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Stat-urday: About the Bus

20 Oct

Bus line at Civic Center StationIn honor of the first World Statistics Day, a few MARTA bus numbers:

500,000 miles or 10 years: The maximum service life of a bus. After buses are retired from service, they’re sold on a public online auction site.

$2,500: The approximate price a second-hand bus usually goes for at auction. They’re generally purchased for parts or scrap metal.

1,290,000: The approximate number of paper timetables MARTA’s print shop prints each year. MARTA’s manager of communications, Cara Hodgson, said in an email that there’s been “no noticeable change” in the demand for paper schedules since they became available online.

Timetables for some routes have to be printed more than others. The three most in-demand printed schedules are for routes 5-Piedmont Road/Sandy Springs, 15-South DeKalb/Candler and 39-Buford Highway. Three of the least in-demand schedules are 47-I-85 Access Road/Briarwood Rd, 103-N. Shallowford Road/Peeler Road and 104-Winters Chapel Road.

8,978: The number of bus stops in MARTA’s service area

4,133: The number of those stops that are in the city of Atlanta

800 to 1000 feet: MARTA’s guideline distance for separation of bus stops. Factors like development density, land use, accessibility and safety sometimes require stops to be placed closer together or farther apart.

5.01 route miles: The length of MARTA’s shortest bus route, which is 67-West End. The longest is 143-Windward Park and Ride at 35.1 route miles

148: The average number of weekday boardings for route 148-Medical Center/Riveredge Parkway, a peak-time-only route, which has the lowest ridership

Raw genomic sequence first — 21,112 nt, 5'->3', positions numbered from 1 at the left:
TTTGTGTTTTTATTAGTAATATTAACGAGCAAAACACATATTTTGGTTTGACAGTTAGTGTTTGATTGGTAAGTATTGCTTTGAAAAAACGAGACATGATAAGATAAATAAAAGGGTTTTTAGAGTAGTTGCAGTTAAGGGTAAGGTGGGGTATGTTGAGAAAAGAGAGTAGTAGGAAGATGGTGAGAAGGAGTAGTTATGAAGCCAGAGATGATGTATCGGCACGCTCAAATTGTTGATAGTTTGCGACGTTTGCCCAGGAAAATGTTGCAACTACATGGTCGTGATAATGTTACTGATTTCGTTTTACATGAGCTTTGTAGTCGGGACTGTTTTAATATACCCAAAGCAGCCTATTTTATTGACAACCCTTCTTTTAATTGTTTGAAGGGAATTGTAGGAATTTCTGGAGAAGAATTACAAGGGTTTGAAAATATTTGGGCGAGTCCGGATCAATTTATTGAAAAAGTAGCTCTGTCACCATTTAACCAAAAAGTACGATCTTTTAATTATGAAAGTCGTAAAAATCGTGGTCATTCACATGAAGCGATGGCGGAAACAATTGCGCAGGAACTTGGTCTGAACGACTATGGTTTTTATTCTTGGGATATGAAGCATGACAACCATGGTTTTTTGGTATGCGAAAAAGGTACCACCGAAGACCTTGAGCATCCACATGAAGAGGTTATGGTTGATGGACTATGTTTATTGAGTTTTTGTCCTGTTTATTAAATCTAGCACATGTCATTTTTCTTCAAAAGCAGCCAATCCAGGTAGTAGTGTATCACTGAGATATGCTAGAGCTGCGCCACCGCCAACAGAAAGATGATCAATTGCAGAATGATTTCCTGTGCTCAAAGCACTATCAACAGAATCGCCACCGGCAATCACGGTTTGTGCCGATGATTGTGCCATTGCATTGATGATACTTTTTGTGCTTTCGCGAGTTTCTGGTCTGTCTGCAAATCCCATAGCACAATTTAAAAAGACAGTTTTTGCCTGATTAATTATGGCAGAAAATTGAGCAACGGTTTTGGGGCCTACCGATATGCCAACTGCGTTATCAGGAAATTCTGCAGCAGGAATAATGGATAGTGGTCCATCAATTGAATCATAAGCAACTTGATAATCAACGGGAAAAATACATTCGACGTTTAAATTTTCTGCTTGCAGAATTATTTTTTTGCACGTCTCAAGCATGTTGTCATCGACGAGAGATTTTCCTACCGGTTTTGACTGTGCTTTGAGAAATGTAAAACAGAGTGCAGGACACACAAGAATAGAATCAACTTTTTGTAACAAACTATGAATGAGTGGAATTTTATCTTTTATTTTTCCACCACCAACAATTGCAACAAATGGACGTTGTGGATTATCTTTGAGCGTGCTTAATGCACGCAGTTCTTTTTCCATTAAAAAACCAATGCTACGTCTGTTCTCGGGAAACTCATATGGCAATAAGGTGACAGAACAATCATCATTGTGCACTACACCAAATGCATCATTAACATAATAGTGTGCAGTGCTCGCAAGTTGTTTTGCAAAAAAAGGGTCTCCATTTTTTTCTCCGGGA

6,982: The average number of weekday boardings for route 39-Buford Hwy, the route with the highest ridership

$22.37: The average cost for MARTA’s sign shop to manufacture a roadside bus stop sign

92: The number of bus routes MARTA currently operates. That total is down about 30 percent from 133 routes in 2007, nearly 27 percent less than the 126 routes in 2002, and about 41 percent less than the 156 routes running in 1997

Sources: MARTA bus service and operations management staff and Cara Hodgson, director of communications


Stat-urday: Slow growth, zero-vehicle households and the price of living somewhere less expensive

1 Sep

Population growth in the city and surrounding metro area slowed down dramatically in the second half of the past decade. While that statement might have the ring of a headline from Obvious Monthly, looking at specifics takes it from “Well, Duh” to “Whoa.”

ARC estimated that the 10-county Atlanta metro region’s population grew by 34,550 in the year between April 2010 and April 2011. That’s about 65 percent less than the yearly rate between between 1990 and 2000.

“Over the last three years, essentially since the recession began, the 10-county region has added approximately 91,000 people. To put this into perspective, during the fast-growing 1990s and the 2000 decade, the Atlanta region routinely added 100,000 new residents each year.”

The city of Atlanta, which still hasn’t recovered the more than 70,000 residents it lost between 1970 and 1980, had a net increase of only 697 residents between 2010 and 2011. While that number is still the subject of a dispute between the city and the Census Bureau, it falls well within the pattern of the last 40 years.